You are currently viewing So many lows and some beautiful highs

So many lows and some beautiful highs

This time of the year provides an opportunity to reflect on our journey – both where we are now and where we would like to go in future. By doing so, we can assess what hasn’t worked over the course of the year, and of course, celebrate what has! The cosmetics industry is no different in this regard. While it has suffered losses like most sectors, it is propped up thanks to the strong and unique emotional connection consumers have with the category.

It has been observed that the COVID-19 crisis has hastened trends that were already defining the market, such as rising access to cosmetics and beauty treatments by the growing middle class, and the role of e-commerce in the industry. In addition, the pandemic has solidified a growing social paradigm shift towards a more inclusive and widespread concept of “beauty” for the purpose of well-being. Let us look deeper into these factors and what they mean for the cosmetics industry.

Pampering and self-care

Across the globe, consumers have shown that they still find comfort in the simple pleasures of “self-care” or a simple beauty product, independent of their ability to attend social gatherings. The main reason that at-home treatments have become ever so popular is that the professional ones simply haven’t been available to us. Consumers have made a virtue of necessity and turned to DIY in order to supplement their beauty routines. The cosmetics industry has provided professional-grade alternatives to support this, while still keeping products’ ease of use high. Looking after skin and hair has been an important aspect for some consumers to turn to during uncertain times. Having a consistent routine is, after all, an important part of a strong mental health regime.

New brands and new product launches

Cosmetic brands have been under pressure to constantly update their product-innovation pipelines even before the pandemic in order to stay on top of the market. As the COVID-19 crisis has shown, the world can change quickly, bringing substantial shifts in demand. Therefore, the need for rapid product R&D has become even greater. This can place further pressures on the downstream supply chain, which can sometimes find it very hard to catch up, as they face logistical issues exacerbated by the impact of the events of the last two years. To assist in this process, contract manufacturers have had to diversify their offering and sometimes even play a part in product innovation. 

E-commerce and on-line presence

As we spend more time online , manufacturers have also increased social media advertisement. Direct-to-consumer e-commerce through brands’ websites, social-media platforms, and general marketplaces are all important points of contact that customers will use regularly. Consumers across the globe have shown they are willing to increase their online engagement and spending when physical stores or the products therein are inaccessible. Beauty-industry players will need to prioritize digital channels to capture and convert the attention of both existing and new customers. As concerns about safety and hygiene fundamentally disrupt product testing and in-person consultations, the use of artificial intelligence is also being employed in research, testing and customization.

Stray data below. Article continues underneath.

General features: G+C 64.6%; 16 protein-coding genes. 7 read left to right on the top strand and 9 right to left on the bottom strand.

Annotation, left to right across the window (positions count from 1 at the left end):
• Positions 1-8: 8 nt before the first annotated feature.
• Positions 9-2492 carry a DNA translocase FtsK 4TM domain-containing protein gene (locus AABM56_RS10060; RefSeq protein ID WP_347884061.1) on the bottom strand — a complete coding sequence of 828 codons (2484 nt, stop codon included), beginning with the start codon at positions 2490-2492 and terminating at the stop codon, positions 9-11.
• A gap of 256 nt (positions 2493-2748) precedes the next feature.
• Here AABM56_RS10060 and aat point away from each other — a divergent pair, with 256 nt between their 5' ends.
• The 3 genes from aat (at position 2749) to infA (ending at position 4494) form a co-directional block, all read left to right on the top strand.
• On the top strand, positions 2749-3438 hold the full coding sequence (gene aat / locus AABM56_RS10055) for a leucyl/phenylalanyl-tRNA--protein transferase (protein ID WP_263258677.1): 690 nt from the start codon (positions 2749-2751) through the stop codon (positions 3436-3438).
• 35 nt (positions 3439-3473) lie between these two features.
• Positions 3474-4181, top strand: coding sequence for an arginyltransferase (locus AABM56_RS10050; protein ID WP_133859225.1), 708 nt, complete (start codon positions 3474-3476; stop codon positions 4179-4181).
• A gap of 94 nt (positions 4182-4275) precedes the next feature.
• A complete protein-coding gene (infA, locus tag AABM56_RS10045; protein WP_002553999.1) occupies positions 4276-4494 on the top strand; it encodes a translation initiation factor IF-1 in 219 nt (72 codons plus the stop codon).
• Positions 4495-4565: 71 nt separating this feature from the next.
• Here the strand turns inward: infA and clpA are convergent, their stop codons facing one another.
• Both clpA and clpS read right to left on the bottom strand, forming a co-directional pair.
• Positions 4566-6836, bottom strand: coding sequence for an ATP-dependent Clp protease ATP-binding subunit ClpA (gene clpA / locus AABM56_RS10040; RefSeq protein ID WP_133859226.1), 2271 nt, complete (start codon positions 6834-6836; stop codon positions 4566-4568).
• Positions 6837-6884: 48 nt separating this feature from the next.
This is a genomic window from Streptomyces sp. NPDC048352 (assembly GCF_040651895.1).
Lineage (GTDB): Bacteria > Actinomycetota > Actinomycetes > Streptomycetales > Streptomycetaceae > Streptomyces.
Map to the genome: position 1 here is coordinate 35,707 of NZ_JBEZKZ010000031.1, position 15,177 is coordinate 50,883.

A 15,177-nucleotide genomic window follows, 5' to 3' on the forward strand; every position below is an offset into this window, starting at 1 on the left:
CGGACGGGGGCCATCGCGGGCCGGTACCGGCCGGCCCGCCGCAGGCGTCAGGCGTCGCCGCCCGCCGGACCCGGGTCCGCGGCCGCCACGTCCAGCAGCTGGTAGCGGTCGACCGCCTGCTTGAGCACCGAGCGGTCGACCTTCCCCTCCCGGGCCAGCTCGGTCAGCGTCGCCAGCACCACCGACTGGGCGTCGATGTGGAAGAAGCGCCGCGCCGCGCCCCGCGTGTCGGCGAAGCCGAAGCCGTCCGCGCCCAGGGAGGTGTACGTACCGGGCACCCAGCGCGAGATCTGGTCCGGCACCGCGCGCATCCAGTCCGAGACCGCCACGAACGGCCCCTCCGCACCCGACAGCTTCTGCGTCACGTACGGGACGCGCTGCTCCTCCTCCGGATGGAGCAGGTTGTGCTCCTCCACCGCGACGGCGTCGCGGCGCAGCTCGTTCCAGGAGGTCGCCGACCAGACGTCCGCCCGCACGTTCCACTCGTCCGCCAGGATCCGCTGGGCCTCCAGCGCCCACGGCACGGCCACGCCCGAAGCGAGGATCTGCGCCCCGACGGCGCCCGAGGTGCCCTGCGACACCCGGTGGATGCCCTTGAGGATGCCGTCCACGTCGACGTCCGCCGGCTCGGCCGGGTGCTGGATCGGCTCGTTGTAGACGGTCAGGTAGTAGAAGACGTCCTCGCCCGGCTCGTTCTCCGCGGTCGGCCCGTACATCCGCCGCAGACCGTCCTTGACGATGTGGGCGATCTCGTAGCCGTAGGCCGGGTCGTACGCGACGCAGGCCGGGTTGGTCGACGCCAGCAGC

Shifts in consumer interests

There have been also some surprising changes resulting from the COVID-19 crisis which are likely to stick around for some time. Here are two areas in which the pandemic has altered the beauty industry in a more significant way:

    1-Hygiene:  The industry has responded positively to the crisis, with brands switching their manufacturing to produce hand sanitizers and cleaning agents. There has been more of a focus on presenting the image of products as clean and safe.
    2- Colour cosmetics: While skin care and haircare have been able to accelerate existing trends, make up products have had to adapt further due to the prominent use of face masks. Lash, brow, and eye categories have become more predominant, as consumers prioritise the visible portion of their face, above their masks. 

As we move on to the start of a new year, we celebrate the cosmetic sector as playing a role in more than just beauty. In the past two years it has given consumers happiness, a sense of comfort, relief, and increased overall wellbeing. To all of us working in the industry, we can feel proud of being part of something that provides some benefits to the community. While cosmetics cannot cure, they can certainly make things look and feel better!



How COVID-19 is changing the world of beauty, by Emily Gerstell, Sophie Marchessou, Jennifer Schmidt, and Emma Spagnuolo

19 ways the beauty industry is responding to CoronaVirus, by Deanna Utroske

How the beauty industry is surviving the pandemic, by Cheryl Wischhover

As the cosmetic industry takes a hit during the pandemic, Ulta Beauty finds a bright spot in lashes, brows, eye makeup, and non-prestige brands, by Bethany Biron

How the beauty industry is coping in the era of COVID, by Laura Vogel